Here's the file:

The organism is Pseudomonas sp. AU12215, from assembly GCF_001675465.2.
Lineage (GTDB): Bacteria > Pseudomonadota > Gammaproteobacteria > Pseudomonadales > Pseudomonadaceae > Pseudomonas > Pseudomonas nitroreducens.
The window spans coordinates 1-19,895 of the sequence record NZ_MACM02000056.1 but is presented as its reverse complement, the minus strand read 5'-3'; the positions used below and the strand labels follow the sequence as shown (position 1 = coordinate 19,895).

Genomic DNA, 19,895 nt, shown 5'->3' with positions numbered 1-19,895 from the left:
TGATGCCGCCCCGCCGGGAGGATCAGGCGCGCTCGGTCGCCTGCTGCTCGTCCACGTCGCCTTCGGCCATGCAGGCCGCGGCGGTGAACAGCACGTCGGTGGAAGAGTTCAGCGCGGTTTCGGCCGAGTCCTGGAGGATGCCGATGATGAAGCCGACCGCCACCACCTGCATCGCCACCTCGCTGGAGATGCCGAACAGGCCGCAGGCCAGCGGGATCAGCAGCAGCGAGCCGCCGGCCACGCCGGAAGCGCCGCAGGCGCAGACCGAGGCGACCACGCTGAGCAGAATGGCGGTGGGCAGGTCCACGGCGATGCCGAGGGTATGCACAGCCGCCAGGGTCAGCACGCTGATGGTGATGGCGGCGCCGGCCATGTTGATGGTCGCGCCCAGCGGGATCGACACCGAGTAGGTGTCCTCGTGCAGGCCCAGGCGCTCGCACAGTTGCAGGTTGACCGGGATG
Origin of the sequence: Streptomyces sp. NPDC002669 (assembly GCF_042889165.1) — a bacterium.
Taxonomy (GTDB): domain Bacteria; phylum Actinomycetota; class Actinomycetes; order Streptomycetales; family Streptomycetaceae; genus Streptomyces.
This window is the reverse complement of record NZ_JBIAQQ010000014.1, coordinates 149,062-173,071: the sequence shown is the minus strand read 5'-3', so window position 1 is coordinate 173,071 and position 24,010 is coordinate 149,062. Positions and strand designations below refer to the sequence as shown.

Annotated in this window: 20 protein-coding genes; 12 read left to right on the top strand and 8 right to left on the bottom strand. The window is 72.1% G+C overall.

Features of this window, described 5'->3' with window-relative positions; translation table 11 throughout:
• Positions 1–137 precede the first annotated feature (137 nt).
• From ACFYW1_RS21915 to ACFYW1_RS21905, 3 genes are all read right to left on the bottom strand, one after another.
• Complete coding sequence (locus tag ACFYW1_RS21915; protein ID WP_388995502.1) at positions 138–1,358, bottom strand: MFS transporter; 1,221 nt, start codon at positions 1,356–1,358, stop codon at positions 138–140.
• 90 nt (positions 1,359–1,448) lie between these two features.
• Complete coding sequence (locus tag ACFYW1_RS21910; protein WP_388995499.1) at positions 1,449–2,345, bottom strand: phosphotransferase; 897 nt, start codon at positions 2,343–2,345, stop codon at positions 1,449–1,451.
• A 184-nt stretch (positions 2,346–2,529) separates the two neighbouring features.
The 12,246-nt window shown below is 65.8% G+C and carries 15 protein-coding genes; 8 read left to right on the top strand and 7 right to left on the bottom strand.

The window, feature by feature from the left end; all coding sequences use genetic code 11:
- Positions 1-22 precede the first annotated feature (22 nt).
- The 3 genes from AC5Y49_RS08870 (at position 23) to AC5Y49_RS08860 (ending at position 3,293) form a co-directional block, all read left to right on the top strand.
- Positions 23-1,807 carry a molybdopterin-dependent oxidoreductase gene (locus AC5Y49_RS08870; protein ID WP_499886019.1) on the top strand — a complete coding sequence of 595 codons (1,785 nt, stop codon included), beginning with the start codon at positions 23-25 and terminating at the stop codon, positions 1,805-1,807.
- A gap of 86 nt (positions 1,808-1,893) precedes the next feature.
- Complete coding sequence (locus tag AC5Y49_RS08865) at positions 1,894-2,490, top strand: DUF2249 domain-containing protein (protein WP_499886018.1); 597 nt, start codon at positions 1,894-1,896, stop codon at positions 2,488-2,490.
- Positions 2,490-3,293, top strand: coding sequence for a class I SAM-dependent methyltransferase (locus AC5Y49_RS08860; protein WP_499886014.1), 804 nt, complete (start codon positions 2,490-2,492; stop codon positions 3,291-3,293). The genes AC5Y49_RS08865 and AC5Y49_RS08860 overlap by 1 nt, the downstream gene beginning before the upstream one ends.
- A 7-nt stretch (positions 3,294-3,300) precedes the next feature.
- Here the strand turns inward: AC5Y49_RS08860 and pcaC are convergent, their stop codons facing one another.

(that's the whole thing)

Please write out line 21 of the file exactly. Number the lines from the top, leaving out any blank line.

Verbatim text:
- Positions 23-1,807 carry a molybdopterin-dependent oxidoreductase gene (locus AC5Y49_RS08870; protein ID WP_499886019.1) on the top strand — a complete coding sequence of 595 codons (1,785 nt, stop codon included), beginning with the start codon at positions 23-25 and terminating at the stop codon, positions 1,805-1,807.